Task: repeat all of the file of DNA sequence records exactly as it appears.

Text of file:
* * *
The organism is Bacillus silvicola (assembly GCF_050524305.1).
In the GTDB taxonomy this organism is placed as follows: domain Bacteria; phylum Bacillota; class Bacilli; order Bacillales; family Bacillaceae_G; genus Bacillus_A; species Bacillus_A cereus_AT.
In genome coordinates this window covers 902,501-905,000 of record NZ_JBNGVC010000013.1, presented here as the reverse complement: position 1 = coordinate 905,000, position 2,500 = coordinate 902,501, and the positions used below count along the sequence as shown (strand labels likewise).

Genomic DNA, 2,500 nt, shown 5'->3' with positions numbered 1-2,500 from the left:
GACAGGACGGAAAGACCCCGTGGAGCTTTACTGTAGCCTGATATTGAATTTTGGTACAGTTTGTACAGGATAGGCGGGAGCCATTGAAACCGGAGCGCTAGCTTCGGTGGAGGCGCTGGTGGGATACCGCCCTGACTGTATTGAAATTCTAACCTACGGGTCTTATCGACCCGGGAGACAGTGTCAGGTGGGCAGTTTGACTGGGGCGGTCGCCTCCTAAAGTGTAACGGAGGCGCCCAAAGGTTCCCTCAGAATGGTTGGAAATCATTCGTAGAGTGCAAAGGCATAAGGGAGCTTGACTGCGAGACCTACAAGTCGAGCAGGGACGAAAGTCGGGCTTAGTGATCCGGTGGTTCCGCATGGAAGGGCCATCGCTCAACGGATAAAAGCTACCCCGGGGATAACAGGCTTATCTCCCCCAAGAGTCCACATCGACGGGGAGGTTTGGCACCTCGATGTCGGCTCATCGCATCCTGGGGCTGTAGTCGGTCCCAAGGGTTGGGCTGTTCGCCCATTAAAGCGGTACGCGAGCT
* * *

The organism is Bacillus silvicola (assembly GCF_050524305.1).
In the GTDB taxonomy this organism is placed as follows: domain Bacteria; phylum Bacillota; class Bacilli; order Bacillales; family Bacillaceae_G; genus Bacillus_A; species Bacillus_A cereus_AT.
In genome coordinates this window covers 902,501-905,000 of record NZ_JBNGVC010000013.1, presented here as the reverse complement: position 1 = coordinate 905,000, position 2,500 = coordinate 902,501, and the positions used below count along the sequence as shown (strand labels likewise).

Genomic DNA, 2,500 nt, shown 5'->3' with positions numbered 1-2,500 from the left:
GACAGGACGGAAAGACCCCGTGGAGCTTTACTGTAGCCTGATATTGAATTTTGGTACAGTTTGTACAGGATAGGCGGGAGCCATTGAAACCGGAGCGCTAGCTTCGGTGGAGGCGCTGGTGGGATACCGCCCTGACTGTATTGAAATTCTAACCTACGGGTCTTATCGACCCGGGAGACAGTGTCAGGTGGGCAGTTTGACTGGGGCGGTCGCCTCCTAAAGTGTAACGGAGGCGCCCAAAGGTTCCCTCAGAATGGTTGGAAATCATTCGTAGAGTGCAAAGGCATAAGGGAGCTTGACTGCGAGACCTACAAGTCGAGCAGGGACGAAAGTCGGGCTTAGTGATCCGGTGGTTCCGCATGGAAGGGCCATCGCTCAACGGATAAAAGCTACCCCGGGGATAACAGGCTTATCTCCCCCAAGAGTCCACATCGACGGGGAGGTTTGGCACCTCGATGTCGGCTCATCGCATCCTGGGGCTGTAGTCGGTCCCAAGGGTTGGGCTGTTCGCCCATTAAAGCGGTACGCGAGCT